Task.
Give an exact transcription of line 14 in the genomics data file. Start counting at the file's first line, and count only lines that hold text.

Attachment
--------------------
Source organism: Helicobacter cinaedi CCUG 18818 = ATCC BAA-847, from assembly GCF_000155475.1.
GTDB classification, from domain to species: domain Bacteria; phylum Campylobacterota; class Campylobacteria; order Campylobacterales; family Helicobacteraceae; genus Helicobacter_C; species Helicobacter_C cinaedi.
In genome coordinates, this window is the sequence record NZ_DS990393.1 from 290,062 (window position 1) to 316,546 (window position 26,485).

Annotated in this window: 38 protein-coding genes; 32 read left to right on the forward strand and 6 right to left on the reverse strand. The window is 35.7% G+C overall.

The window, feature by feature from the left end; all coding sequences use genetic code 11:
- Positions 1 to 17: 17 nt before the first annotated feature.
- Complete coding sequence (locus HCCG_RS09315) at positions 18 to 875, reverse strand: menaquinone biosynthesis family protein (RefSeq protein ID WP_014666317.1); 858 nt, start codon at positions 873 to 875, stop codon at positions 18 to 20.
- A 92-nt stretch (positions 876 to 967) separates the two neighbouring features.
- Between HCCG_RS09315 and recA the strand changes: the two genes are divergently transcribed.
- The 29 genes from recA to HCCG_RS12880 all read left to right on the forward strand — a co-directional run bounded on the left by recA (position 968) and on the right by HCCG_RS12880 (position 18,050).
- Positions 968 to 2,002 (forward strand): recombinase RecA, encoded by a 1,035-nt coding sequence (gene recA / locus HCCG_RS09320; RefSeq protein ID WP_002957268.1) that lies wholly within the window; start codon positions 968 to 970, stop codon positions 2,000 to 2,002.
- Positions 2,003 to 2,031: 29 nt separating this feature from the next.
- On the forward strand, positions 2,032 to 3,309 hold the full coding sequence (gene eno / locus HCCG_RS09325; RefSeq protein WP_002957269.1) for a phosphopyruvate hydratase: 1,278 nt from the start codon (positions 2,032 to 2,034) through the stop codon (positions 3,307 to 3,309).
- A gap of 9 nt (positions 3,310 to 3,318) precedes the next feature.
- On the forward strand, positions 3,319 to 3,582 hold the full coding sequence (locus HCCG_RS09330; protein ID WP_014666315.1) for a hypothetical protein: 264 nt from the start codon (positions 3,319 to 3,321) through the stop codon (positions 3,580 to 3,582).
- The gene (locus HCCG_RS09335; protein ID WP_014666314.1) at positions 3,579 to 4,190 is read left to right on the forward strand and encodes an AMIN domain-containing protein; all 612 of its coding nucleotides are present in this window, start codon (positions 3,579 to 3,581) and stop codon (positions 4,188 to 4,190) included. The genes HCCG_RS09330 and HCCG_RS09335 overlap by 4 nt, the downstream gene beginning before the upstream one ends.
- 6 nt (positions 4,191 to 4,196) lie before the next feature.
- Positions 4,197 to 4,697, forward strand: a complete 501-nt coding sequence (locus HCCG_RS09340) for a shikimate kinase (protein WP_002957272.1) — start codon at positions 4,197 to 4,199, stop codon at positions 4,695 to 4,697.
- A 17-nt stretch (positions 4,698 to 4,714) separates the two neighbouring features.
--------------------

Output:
- A gap of 9 nt (positions 3,310 to 3,318) precedes the next feature.